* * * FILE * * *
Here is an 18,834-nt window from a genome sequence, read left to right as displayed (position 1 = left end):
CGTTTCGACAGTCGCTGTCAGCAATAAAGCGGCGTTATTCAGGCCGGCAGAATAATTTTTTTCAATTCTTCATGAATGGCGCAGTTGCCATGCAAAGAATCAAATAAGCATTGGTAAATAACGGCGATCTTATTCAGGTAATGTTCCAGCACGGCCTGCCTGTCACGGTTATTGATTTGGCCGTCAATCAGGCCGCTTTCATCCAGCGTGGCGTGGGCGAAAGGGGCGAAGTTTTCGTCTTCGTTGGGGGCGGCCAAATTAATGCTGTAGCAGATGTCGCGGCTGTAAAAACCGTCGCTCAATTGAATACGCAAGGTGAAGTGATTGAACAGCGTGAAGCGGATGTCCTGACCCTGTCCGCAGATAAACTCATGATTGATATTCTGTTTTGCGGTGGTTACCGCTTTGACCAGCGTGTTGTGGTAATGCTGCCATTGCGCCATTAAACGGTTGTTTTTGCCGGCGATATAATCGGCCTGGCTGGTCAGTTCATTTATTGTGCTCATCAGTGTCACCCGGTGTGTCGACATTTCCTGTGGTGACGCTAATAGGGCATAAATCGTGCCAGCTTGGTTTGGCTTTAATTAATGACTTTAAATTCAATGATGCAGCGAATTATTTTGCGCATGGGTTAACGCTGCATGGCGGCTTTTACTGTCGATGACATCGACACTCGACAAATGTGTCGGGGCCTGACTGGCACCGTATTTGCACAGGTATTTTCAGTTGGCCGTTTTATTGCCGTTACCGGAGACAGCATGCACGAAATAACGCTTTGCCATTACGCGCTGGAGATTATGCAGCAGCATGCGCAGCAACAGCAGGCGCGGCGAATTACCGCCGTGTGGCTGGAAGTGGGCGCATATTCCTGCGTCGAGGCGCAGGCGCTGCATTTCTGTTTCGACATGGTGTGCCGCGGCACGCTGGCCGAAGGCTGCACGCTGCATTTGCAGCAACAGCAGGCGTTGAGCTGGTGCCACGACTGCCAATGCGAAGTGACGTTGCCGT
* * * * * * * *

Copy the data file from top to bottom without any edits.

Here is an 18,834-nt window from a genome sequence, read left to right as displayed (position 1 = left end):
CGTTTCGACAGTCGCTGTCAGCAATAAAGCGGCGTTATTCAGGCCGGCAGAATAATTTTTTTCAATTCTTCATGAATGGCGCAGTTGCCATGCAAAGAATCAAATAAGCATTGGTAAATAACGGCGATCTTATTCAGGTAATGTTCCAGCACGGCCTGCCTGTCACGGTTATTGATTTGGCCGTCAATCAGGCCGCTTTCATCCAGCGTGGCGTGGGCGAAAGGGGCGAAGTTTTCGTCTTCGTTGGGGGCGGCCAAATTAATGCTGTAGCAGATGTCGCGGCTGTAAAAACCGTCGCTCAATTGAATACGCAAGGTGAAGTGATTGAACAGCGTGAAGCGGATGTCCTGACCCTGTCCGCAGATAAACTCATGATTGATATTCTGTTTTGCGGTGGTTACCGCTTTGACCAGCGTGTTGTGGTAATGCTGCCATTGCGCCATTAAACGGTTGTTTTTGCCGGCGATATAATCGGCCTGGCTGGTCAGTTCATTTATTGTGCTCATCAGTGTCACCCGGTGTGTCGACATTTCCTGTGGTGACGCTAATAGGGCATAAATCGTGCCAGCTTGGTTTGGCTTTAATTAATGACTTTAAATTCAATGATGCAGCGAATTATTTTGCGCATGGGTTAACGCTGCATGGCGGCTTTTACTGTCGATGACATCGACACTCGACAAATGTGTCGGGGCCTGACTGGCACCGTATTTGCACAGGTATTTTCAGTTGGCCGTTTTATTGCCGTTACCGGAGACAGCATGCACGAAATAACGCTTTGCCATTACGCGCTGGAGATTATGCAGCAGCATGCGCAGCAACAGCAGGCGCGGCGAATTACCGCCGTGTGGCTGGAAGTGGGCGCATATTCCTGCGTCGAGGCGCAGGCGCTGCATTTCTGTTTCGACATGGTGTGCCGCGGCACGCTGGCCGAAGGCTGCACGCTGCATTTGCAGCAACAGCAGGCGTTGAGCTGGTGCCACGACTGCCAATGCGAAGTGACGTTGCCGT